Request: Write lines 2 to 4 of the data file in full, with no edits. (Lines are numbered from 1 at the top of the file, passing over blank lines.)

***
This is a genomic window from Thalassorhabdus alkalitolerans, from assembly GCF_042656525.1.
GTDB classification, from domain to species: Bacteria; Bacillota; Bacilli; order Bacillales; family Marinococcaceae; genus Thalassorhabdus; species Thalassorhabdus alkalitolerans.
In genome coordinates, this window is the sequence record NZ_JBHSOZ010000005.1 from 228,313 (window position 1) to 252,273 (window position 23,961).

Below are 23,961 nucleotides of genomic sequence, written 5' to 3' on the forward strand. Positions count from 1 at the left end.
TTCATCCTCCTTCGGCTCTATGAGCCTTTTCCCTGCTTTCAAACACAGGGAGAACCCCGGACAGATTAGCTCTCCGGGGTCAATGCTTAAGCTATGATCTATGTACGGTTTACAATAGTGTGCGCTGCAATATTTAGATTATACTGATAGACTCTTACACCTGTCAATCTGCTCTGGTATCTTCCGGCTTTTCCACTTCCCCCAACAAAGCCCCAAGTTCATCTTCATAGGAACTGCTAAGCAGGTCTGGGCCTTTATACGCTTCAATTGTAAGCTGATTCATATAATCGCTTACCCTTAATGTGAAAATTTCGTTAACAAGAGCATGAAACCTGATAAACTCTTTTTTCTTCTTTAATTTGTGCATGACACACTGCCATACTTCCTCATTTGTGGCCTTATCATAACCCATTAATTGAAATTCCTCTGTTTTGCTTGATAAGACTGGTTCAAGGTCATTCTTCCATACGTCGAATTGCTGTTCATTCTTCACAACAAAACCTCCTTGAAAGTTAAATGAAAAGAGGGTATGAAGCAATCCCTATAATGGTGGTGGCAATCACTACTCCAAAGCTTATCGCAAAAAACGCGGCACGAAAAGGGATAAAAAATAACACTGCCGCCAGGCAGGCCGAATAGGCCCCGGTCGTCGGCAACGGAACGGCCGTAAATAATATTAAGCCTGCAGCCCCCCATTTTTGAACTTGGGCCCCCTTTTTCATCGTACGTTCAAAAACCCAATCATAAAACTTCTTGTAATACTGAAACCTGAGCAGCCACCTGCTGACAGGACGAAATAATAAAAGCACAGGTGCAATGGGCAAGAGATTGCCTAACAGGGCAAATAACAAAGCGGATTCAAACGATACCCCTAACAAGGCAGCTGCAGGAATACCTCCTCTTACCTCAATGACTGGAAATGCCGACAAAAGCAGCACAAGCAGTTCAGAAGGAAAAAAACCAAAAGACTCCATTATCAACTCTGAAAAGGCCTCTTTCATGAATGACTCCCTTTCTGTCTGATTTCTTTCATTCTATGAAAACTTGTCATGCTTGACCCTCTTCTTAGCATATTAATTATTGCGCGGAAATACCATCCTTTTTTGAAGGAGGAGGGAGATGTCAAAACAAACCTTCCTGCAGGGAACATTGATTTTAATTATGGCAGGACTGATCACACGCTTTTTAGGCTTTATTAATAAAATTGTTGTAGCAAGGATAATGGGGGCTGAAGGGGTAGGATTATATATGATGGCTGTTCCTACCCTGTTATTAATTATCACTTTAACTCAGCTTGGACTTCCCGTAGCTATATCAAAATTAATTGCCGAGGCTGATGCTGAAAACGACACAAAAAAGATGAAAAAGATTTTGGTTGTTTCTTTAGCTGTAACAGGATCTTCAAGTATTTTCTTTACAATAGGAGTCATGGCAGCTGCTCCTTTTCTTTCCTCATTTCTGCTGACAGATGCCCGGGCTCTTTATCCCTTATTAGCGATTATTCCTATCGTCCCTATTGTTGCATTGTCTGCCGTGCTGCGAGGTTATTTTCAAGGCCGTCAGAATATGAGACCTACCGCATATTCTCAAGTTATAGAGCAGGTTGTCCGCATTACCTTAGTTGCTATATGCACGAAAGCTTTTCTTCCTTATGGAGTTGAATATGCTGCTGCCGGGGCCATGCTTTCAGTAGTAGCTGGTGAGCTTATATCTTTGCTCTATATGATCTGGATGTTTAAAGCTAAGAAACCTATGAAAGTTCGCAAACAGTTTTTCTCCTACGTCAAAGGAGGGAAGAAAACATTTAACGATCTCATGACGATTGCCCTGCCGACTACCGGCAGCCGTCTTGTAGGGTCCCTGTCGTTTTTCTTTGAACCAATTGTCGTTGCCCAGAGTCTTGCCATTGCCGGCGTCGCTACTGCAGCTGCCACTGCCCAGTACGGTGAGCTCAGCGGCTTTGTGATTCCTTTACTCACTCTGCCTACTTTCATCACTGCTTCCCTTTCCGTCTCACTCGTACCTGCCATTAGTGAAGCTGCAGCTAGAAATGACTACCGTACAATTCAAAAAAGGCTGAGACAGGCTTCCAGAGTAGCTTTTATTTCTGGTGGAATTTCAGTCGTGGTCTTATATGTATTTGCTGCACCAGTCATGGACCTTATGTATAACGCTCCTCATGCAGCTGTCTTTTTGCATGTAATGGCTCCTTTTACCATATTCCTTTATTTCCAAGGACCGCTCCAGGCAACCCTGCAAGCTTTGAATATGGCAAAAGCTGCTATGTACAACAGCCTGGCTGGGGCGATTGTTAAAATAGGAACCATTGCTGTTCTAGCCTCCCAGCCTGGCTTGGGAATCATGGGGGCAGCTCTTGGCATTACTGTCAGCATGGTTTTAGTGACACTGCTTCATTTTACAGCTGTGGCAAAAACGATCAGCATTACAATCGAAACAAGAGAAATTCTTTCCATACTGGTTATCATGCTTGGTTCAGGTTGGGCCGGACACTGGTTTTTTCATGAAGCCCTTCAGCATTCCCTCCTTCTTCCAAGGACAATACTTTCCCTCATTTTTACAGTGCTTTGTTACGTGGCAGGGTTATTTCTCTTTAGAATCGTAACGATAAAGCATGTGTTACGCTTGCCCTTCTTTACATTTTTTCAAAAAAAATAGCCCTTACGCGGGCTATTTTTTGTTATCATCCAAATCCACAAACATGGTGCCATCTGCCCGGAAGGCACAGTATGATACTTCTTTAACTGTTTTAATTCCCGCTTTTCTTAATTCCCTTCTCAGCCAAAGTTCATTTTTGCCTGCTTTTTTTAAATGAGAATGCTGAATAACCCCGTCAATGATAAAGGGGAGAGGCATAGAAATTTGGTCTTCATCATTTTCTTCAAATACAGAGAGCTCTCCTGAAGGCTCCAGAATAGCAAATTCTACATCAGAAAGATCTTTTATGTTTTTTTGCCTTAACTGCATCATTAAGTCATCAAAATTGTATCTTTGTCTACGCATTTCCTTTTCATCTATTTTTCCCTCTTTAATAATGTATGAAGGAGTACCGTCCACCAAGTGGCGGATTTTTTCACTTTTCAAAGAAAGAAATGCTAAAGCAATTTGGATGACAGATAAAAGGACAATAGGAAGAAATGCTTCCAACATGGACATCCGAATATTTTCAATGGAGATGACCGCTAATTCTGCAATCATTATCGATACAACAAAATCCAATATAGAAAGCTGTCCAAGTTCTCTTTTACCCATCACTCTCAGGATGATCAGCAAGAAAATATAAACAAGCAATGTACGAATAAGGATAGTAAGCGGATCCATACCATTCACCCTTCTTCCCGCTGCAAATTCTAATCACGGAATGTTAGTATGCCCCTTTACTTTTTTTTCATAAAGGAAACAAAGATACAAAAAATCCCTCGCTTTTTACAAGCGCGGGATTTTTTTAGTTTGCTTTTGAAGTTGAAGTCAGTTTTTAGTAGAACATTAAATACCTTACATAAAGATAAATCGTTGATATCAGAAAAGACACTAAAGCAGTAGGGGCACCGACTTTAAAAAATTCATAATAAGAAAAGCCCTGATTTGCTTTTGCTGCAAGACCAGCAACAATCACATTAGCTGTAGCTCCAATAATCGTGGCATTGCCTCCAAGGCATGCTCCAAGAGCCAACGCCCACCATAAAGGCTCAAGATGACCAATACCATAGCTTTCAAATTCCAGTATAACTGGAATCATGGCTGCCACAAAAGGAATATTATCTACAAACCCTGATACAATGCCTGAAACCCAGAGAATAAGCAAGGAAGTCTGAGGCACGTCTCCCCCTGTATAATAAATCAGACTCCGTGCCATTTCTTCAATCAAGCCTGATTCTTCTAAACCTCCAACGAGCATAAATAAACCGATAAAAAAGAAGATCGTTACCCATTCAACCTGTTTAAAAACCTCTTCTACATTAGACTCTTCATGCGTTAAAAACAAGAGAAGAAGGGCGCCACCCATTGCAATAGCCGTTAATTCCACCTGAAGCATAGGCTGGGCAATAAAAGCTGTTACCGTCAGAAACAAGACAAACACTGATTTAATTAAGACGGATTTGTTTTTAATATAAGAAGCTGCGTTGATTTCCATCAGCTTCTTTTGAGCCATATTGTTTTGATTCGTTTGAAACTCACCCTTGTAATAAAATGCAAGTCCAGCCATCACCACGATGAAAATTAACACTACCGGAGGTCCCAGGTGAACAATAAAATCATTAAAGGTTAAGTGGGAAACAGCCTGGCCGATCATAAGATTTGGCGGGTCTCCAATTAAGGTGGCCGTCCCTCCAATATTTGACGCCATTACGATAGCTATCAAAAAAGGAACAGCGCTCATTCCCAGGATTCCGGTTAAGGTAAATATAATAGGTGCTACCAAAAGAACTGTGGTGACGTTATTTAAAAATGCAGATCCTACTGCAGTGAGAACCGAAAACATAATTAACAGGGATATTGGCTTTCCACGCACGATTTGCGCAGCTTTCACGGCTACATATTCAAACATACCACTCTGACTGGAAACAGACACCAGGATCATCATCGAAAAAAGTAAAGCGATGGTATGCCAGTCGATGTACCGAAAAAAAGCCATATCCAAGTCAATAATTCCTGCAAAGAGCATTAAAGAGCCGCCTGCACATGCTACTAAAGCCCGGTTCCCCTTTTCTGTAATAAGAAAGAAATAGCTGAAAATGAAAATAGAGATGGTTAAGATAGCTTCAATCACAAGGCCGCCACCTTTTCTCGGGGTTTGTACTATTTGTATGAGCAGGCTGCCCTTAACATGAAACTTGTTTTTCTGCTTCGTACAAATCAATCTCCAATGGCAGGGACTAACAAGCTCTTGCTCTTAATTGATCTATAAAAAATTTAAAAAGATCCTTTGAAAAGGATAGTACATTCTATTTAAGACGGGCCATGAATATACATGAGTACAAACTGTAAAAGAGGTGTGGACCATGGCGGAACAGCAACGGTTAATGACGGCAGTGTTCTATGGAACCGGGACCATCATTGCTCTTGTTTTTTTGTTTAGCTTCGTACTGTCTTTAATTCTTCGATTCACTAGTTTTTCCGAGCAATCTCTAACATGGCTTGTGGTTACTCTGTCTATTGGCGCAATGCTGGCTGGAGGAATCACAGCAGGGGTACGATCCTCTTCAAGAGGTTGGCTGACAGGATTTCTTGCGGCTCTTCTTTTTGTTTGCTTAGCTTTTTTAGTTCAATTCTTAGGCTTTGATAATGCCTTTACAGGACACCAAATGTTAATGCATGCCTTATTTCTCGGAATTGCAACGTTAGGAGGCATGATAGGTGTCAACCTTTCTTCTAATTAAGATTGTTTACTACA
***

GTDB classification, from domain to species: Bacteria; Bacillota; Bacilli; order Bacillales; family Marinococcaceae; genus Thalassorhabdus; species Thalassorhabdus alkalitolerans.
In genome coordinates, this window is the sequence record NZ_JBHSOZ010000005.1 from 228,313 (window position 1) to 252,273 (window position 23,961).

Below are 23,961 nucleotides of genomic sequence, written 5' to 3' on the forward strand. Positions count from 1 at the left end.